DESPITE sardines being considered to have high nutritional value, only 20 per cent of the produce is used for human consumption in the country.
According to a study under the Innovations and Markets for Lake Victoria Fisheries (IMLAF) project, 80 per cent of the Lake Victoria silver cyprinid locally known as dagaa fish is used to feed livestock.
Conducted by Sokoine University of Agriculture (SUA) in cooperation with the Nelson Mandela African Institution of Science and Technology (NM-AIST) and University of Copenhagen; the results were delivered recently to the IMLAF project stakeholders in Mwanza.
“Almost 80 per cent of sardine is used for animal feed, thus causing the produce to fetch low price ... We want to increase the 20 per cent that is used for human consumption through various methods,” remarked NM-AIST senior lecturer Dr Lilian Pasape.
Human beings will increase their consumption of sardine if new innovative ways of drying them are used, such as a greenhouse dryer instead of drying them on the sand, she said.
She mentioned another method to be correctly frying them without wasting away their nutritional value.
“Lack of interest in consuming sardine is mainly because people complain of its quality as they have a lot of sand, even after cooking them,” she stated.
Having low quality is among the reasons why sardine has lost its market; because people build a negative perception as to why eat food that is filled with sand, she said.
Dr Pasape added that the study has observed that even the prices increase for those who process the product in other ways besides spreading them on sand to dry.
On the other hand, the study also revealed that there is a large per cent of sardine that is lost in the entire chain from when it is fished, commented IMLAF Project Leader Prof Robinson Mdegela.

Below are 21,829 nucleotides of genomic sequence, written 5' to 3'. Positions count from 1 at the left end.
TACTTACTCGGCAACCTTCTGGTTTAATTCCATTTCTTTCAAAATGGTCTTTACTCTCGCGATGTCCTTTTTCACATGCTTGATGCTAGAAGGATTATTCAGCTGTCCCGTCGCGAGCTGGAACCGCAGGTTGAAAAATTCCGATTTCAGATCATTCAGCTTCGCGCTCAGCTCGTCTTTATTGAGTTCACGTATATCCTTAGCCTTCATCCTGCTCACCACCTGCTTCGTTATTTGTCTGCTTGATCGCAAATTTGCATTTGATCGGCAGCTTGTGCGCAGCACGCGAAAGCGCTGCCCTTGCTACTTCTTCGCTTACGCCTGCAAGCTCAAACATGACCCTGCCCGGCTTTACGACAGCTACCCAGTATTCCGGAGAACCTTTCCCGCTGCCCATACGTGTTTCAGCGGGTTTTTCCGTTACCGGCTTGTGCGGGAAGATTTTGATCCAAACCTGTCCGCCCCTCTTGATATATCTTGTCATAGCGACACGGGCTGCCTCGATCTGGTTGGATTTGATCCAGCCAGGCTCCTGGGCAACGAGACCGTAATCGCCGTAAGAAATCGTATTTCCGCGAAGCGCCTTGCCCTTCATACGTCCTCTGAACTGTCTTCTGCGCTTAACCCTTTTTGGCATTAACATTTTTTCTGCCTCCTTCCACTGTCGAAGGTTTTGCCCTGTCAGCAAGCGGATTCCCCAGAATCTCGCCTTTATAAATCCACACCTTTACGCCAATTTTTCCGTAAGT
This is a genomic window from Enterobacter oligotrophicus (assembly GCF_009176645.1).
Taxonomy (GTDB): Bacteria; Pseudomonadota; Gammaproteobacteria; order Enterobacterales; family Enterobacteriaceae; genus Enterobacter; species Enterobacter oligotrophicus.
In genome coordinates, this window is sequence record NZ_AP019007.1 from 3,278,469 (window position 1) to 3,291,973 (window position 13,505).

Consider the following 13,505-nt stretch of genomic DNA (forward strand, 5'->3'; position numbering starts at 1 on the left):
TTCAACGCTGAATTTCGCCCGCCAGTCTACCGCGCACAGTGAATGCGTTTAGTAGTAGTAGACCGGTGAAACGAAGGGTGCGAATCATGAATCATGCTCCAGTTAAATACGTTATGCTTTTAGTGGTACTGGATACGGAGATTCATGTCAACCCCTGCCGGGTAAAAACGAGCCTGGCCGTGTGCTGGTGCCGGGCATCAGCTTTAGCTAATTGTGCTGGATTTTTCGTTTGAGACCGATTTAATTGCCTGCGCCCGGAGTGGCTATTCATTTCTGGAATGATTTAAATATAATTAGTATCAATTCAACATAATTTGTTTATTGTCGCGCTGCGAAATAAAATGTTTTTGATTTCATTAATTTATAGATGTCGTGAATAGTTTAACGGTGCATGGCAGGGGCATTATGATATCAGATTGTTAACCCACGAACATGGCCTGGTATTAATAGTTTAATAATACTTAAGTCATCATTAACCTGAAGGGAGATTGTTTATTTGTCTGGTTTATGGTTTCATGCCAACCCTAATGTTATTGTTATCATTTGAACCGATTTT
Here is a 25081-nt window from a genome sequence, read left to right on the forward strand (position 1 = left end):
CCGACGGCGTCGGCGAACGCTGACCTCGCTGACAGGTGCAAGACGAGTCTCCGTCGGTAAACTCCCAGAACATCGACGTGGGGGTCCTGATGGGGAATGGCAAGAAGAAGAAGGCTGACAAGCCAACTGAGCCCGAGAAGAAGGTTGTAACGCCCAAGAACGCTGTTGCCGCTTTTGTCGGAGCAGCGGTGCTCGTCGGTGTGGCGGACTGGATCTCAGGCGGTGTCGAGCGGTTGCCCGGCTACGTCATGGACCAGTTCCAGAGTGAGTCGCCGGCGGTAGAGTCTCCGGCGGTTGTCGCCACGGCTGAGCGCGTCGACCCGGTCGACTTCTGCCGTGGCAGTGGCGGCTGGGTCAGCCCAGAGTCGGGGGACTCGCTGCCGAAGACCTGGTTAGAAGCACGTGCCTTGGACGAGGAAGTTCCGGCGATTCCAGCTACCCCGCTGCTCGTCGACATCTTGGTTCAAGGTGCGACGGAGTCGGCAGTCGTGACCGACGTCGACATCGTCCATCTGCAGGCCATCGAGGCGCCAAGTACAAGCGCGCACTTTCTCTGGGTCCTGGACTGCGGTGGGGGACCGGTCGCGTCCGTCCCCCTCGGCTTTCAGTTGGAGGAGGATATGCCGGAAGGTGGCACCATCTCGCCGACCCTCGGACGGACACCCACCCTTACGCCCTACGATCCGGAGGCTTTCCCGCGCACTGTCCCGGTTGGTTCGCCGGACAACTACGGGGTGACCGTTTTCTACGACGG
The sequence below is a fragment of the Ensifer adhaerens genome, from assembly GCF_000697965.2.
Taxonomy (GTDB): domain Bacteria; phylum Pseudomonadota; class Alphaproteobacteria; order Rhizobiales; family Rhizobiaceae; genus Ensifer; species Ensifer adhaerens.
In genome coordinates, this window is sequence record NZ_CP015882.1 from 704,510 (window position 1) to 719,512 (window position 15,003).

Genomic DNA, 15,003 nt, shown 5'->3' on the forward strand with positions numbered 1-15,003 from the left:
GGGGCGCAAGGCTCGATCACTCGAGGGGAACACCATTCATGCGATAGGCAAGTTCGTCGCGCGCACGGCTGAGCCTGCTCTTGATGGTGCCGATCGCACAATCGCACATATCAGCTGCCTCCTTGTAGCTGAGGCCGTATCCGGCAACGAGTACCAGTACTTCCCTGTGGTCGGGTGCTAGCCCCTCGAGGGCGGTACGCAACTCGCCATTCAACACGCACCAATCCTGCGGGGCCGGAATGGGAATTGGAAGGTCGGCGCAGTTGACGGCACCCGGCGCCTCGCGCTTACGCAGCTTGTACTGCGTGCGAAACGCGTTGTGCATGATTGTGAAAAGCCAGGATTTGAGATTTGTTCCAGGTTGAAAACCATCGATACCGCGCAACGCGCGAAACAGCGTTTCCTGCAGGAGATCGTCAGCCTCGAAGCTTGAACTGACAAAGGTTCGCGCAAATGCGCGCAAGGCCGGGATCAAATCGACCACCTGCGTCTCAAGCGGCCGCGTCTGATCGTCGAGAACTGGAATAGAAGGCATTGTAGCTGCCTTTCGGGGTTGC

“We discovered that the wastage of dagaa was among the major challenges. Following the entire chain from the time they are fished to when they are consumed, huge amounts of the sardine is lost,” he said.
Sadly the tiny silver fish is still regarded as a poor product that has very little value disregarding its nutritional advantage, compared to the Nile perch also known as the Victoria perch (Sangara), he observed.
Meanwhile, the National Fish Quality Control Laboratory (NFQCLAB) Officer Dr Paul Mhongela, has insisted on observing the quality required when it comes to processing and packaging of the sardines.
“We still need to process sardine leaving a very small amount of moisture, which is under 14 per cent. If they are dried using the quality advised, their shelf life lasts from three to six months without going bad and changing its colour.”
Packed with nutrients, the silvercyprinid are one of the world’s most concentrated sources of the omega-3 essential fatty acids including Docosahexaenoic acid (DHA) and eicosapentaenoic acid (EPA).
Sardines are also a great source of protein, selenium, vitamin D, calcium, phosphorus, and potassium, essential for the development of a human body especially in building body muscle, boosting immunity, as well as boosting memory.
The Danish International Development Agency (DANIDA)-IMLAF project aims at catalysing socio-economic growth through the expansion of markets for Nile perch and sardine quality products and employment opportunities.
It involves the application of innovative methods of production of safe and high-quality Nile perch and sardine fish products and by-products for the local, regional and international markets.